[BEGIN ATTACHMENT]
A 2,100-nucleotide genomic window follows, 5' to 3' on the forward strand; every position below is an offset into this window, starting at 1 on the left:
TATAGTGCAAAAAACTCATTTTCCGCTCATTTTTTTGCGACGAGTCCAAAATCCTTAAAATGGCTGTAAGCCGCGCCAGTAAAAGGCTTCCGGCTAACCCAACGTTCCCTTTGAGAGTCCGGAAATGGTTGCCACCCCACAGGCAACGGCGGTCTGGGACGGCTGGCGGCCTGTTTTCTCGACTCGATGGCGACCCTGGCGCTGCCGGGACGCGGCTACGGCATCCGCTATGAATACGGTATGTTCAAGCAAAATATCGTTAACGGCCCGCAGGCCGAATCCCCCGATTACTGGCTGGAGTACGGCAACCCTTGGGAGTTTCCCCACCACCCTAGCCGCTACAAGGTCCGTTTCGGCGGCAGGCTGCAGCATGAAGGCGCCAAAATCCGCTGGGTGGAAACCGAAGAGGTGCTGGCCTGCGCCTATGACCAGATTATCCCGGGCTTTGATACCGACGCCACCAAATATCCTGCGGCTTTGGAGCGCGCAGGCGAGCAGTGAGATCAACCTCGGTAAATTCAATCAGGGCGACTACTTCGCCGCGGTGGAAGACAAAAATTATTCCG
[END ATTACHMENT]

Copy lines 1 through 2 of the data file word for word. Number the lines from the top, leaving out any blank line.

A 2,100-nucleotide genomic window follows, 5' to 3' on the forward strand; every position below is an offset into this window, starting at 1 on the left:
TATAGTGCAAAAAACTCATTTTCCGCTCATTTTTTTGCGACGAGTCCAAAATCCTTAAAATGGCTGTAAGCCGCGCCAGTAAAAGGCTTCCGGCTAACCCAACGTTCCCTTTGAGAGTCCGGAAATGGTTGCCACCCCACAGGCAACGGCGGTCTGGGACGGCTGGCGGCCTGTTTTCTCGACTCGATGGCGACCCTGGCGCTGCCGGGACGCGGCTACGGCATCCGCTATGAATACGGTATGTTCAAGCAAAATATCGTTAACGGCCCGCAGGCCGAATCCCCCGATTACTGGCTGGAGTACGGCAACCCTTGGGAGTTTCCCCACCACCCTAGCCGCTACAAGGTCCGTTTCGGCGGCAGGCTGCAGCATGAAGGCGCCAAAATCCGCTGGGTGGAAACCGAAGAGGTGCTGGCCTGCGCCTATGACCAGATTATCCCGGGCTTTGATACCGACGCCACCAAATATCCTGCGGCTTTGGAGCGCGCAGGCGAGCAGTGAGATCAACCTCGGTAAATTCAATCAGGGCGACTACTTCGCCGCGGTGGAAGACAAAAATTATTCCG